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UN Office for the Coordination of Humanitarian Affairs
Thursday 17 March 2005

KENYA: 1,500 families flee from inter-clan violence in Mandera

NAIROBI, 17 Mar 2005 (IRIN) - An estimated 1,500 families have fled their homes following the killing earlier this week of 22 people by armed raiders in the northeastern Kenyan district of Mandera, a spokesman for the Kenya Red Cross Society (KRCS) said on Thursday.

Tuesday's attack took place at El Golicha village, near El Wak town, which is close to Kenya's border with Somalia. Police, who pursued and killed eight of the assailants, said the incident appeared to have been a revenge attack by one clan against another for an earlier raid.

Those killed included four girls and six boys, according to a statement signed by the government's public communications secretary, Alfred Mutua.

"Immediately after the attack there was panic, and we estimate that about 1,500 families have moved to areas around El Wak," Anthony Mwangi, the KRCS spokesman, told IRIN.

Jaspher Ombati, a police spokesman, said the assailants were believed to be members of the Murule clan, while the victims were thought to be from the Garre clan. He said it was still unclear what triggered the latest violence, but the two groups, both members of the Kenyan Somali community, had a history of feuding over pasture and water points.

Some of those who had fled their homes took their livestock with them, placing serious strain on the limited pasture, water and other resources around El Wak town, according to Mwangi. He said people had fled from the villages of El Golicha, El Kala, Alango, Bulla Dana and the Bulla Afya Centre area.

"Fear and tension is still high in those areas," he added.

According to Mwangi, a preliminary assessment indicated that those displaced would need food, shelter materials, cooking utensils, water containers, fortified biscuits and supplementary feeding for children.

In January, more than 20 people were killed during inter-clan violence between the Murule and the Garre communities in Mandera District, which is situated in Kenya's Northeastern Province. Tuesday's incident could have been motivated by the desire to avenge these attacks, police said.

Ombati said that no one had been arrested following Tuesday's killings, which are believed to have been carried out by about 40 attackers, but police had intensified patrols in the area. He said police suspected that the surviving raiders might have fled across the border into Somalia.

Meanwhile, the UN Children's Fund (UNICEF) condemned the killing of children during the attack at El Golicha.

"The shocking reality is that children seem to have been the primary target," Heimo Laakkonen, UNICEF's representative for Kenya, said in a statement.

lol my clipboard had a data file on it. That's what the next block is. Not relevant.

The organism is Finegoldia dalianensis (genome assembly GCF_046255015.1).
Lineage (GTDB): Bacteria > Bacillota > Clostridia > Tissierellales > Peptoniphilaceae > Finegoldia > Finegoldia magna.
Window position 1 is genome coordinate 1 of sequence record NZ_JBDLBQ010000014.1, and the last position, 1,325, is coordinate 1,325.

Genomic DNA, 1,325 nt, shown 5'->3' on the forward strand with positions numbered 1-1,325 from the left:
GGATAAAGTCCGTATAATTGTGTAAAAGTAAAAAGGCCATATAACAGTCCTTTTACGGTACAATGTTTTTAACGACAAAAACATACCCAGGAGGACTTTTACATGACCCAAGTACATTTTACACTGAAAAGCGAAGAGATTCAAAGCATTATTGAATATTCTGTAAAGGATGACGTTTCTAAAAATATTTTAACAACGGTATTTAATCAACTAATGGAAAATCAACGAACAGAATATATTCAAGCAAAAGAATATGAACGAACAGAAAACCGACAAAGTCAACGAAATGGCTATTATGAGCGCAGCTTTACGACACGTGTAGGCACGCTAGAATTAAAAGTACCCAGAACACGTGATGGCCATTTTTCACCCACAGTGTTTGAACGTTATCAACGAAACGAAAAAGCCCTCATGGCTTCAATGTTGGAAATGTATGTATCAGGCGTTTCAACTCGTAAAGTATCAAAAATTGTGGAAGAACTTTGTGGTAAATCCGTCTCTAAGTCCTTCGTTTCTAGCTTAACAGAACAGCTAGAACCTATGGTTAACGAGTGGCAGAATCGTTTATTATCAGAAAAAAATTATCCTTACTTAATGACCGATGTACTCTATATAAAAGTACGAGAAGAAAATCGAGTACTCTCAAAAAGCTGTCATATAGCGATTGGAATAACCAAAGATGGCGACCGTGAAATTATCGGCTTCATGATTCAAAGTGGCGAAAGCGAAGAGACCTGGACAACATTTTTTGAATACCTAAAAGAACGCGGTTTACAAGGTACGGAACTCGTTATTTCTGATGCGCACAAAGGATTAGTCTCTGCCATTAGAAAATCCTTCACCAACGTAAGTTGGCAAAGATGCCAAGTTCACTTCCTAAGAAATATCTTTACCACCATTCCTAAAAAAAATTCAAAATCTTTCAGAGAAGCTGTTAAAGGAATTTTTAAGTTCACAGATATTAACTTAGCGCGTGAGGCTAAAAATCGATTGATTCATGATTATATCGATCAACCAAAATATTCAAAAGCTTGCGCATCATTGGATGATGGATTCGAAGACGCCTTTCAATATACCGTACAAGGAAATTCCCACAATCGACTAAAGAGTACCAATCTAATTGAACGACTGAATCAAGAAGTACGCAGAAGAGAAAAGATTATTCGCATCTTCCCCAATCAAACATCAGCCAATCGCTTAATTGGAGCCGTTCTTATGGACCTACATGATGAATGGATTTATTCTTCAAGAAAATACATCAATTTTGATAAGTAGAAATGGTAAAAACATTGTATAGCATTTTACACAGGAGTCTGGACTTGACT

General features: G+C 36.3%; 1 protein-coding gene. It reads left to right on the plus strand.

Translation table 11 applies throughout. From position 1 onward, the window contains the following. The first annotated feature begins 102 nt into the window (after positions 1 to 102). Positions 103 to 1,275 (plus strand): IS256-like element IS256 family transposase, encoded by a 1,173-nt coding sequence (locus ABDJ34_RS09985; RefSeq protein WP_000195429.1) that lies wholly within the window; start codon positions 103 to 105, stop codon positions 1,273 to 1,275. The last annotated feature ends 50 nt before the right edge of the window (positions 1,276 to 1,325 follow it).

"In the arid lands of Kenya, water means life, yet too often these days it is an excuse for killing and death," he added.

He said this was just one incident in a series of clashes that had engulfed communities in many parts of Mandera and elsewhere in Kenya. In Mandera over 20,000 people have been displaced by violence in recent months, Laakkonen said.

"No one wins in these conflicts," Laakkonen said.

"Whole livelihoods are destroyed, families are torn apart and it is always the children who suffer the most," he said, while urging Kenyan authorities to restore order among the feuding clans.

He also appealed to civil society to work with communities like the Garre and the Murule to help build peaceful methods of conflict resolution.

In its statement, the Kenya government said that calm had returned to the affected area.

"A major operation has been organised to control the corridor between Mandera and El Wak which was used by the attackers," it said.

According to the statement, a meeting between local elders and members of the provincial administration would be held in the affected area on Friday, with a view to encouraging reconciliation. Investigations were going on to ascertain whether any local leader might have instigated Tuesday's attack.

"If any leader is found to have incited the communities or even used militias from neighbouring countries to enter and kill Kenyans, he will, according to the law, be charged with treason," the government said.

[ENDS]



This material comes to you via IRIN, a UN humanitarian information unit, but may not necessarily reflect the views of the United Nations or its agencies. If you re-print, copy, archive or re-post this item, please retain this credit and disclaimer. Quotations or extracts should include attribution to the original sources. All materials copyright © UN Office for the Coordination of Humanitarian Affairs 2004



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